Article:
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Where’s the Harm – Recycling or Disposal?

Toxic materials create problems when our old products are ready for disposal or recycling

Electronics in the landfill. Photo by Lya Cattel, iStockphoto.

Hazardous waste in landfills:

Enormous amounts of electronic products are disposed of every year, between 20 to 50 million metric tonnes, posing grave human health threats from unsafe handling of the e-waste. Most of these discarded products went to landfills or incinerators instead of recycling facilities, resulting in water and air contamination.

Hazardous materials in e-waste, like lead and mercury, can leach out of landfills into groundwater and incinerating the plastics in electronics emits cancer-causing dioxins and furans. The batteries in electronic products, such as laptop batteries, also contain heavy metals that can leak into groundwater supplies once the batteries erode.

Learn more about e-waste in the trash.

Dangerous recycling operations:
For the approximately 20% of discarded electronics that are collected in the name of recycling, it’s estimated that between 50 to 80% of them never really get recycled, but instead are exported to developing countries, a much more profitable disposal method. In the electronic waste hubs of China, Vietnam, India, Pakistan, Philippines, Ghana, and Nigeria—which lack the infrastructure to safely manage hazardous waste—electronic components are openly burned, soaked in acid baths, dumped into rivers, or stockpiled for scrap recovery, creating serious environmental and health impacts due to the toxic lead, cadmium, barium, beryllium, mercury, and BFRs contained in the products. When many of these brominated flame retardants are burned, the emit deadly dioxin and furans, which workers and nearby residents may inhale, or which may land on crops and grass, and be absorbed via the food chain.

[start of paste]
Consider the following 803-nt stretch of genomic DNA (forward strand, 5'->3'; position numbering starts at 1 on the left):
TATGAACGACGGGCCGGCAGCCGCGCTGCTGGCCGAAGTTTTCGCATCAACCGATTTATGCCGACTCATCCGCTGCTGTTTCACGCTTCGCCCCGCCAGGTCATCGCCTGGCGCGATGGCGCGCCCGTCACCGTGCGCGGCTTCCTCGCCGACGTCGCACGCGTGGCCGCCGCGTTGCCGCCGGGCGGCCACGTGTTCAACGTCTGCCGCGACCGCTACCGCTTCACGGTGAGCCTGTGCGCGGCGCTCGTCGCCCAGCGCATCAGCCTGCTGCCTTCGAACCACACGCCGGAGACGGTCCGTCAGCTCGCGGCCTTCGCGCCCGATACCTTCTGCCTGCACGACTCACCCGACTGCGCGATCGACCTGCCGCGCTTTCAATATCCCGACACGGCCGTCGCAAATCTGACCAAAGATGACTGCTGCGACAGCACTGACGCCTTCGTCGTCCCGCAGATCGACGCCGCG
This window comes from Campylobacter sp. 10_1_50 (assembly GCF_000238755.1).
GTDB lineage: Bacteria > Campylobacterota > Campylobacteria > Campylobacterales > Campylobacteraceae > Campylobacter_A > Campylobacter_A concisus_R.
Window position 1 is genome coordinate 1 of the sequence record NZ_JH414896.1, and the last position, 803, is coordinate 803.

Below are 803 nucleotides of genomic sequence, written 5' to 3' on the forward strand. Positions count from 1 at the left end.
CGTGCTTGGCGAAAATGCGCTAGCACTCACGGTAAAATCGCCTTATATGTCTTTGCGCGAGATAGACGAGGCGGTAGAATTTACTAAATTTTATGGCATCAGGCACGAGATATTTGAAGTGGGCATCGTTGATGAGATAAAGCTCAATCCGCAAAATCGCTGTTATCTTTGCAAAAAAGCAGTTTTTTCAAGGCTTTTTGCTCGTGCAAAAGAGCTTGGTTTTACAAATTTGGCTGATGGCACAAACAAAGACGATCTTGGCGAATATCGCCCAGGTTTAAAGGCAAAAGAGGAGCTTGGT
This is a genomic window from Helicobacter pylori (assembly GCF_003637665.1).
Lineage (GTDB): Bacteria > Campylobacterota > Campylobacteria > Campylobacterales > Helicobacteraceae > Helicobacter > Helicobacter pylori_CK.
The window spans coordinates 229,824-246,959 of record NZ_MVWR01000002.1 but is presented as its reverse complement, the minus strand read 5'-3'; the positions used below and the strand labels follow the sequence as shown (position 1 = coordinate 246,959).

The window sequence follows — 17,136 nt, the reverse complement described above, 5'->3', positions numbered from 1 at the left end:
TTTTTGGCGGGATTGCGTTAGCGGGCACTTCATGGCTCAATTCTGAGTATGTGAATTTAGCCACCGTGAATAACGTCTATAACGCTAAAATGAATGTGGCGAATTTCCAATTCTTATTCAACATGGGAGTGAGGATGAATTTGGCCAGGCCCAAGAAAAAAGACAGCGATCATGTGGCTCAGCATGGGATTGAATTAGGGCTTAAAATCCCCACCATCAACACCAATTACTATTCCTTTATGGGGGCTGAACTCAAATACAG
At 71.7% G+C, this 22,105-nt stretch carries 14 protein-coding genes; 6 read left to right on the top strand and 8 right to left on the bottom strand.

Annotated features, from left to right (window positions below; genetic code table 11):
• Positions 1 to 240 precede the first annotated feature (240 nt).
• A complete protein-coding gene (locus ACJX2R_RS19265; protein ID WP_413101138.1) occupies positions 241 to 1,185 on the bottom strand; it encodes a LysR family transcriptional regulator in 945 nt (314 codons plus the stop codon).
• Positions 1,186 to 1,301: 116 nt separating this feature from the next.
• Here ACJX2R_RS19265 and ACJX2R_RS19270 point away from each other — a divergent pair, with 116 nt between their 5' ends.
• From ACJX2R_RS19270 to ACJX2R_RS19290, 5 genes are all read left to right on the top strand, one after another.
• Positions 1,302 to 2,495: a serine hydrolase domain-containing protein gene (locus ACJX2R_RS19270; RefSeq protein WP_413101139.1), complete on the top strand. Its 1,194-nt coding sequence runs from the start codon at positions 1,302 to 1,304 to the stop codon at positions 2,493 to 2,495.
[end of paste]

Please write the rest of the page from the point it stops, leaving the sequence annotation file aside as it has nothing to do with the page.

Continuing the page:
Hazards From Recycling in the U.S.
E-waste recycling has the potential to cause harm even in workplaces in the U.S., particularly at facilities that are shredding electronics and processing CRT glass. This is a sector that has traditionally had little attention from OSHA, and for which health and safety protocols are still being developed. While many recyclers know what materials to expect to find in older products, they don’t have an easy way to find out what new materials may be contained in newer products (including nanomaterials) or what hazards these materials might pose if the products are shredded. (Shredders generate airborne dust.)

In July 2014, the U.S. government’s National Institute for Occupational Safety and Health (NIOSH) released a report called, “Evaluation of Occupational Exposures at an Electronic Scrap Recycling Facility.”  This report found some troubling results including:

● Blood lead levels ranged up to 13.7 micrograms per deciliter of blood. A level of 10 or higher is considered high. Two
employees had blood lead levels above 10.
● One employee was overexposed to lead in air. Two employees were overexposed to cadmium in air. Silica concentrations in air were well below occupational exposure limits.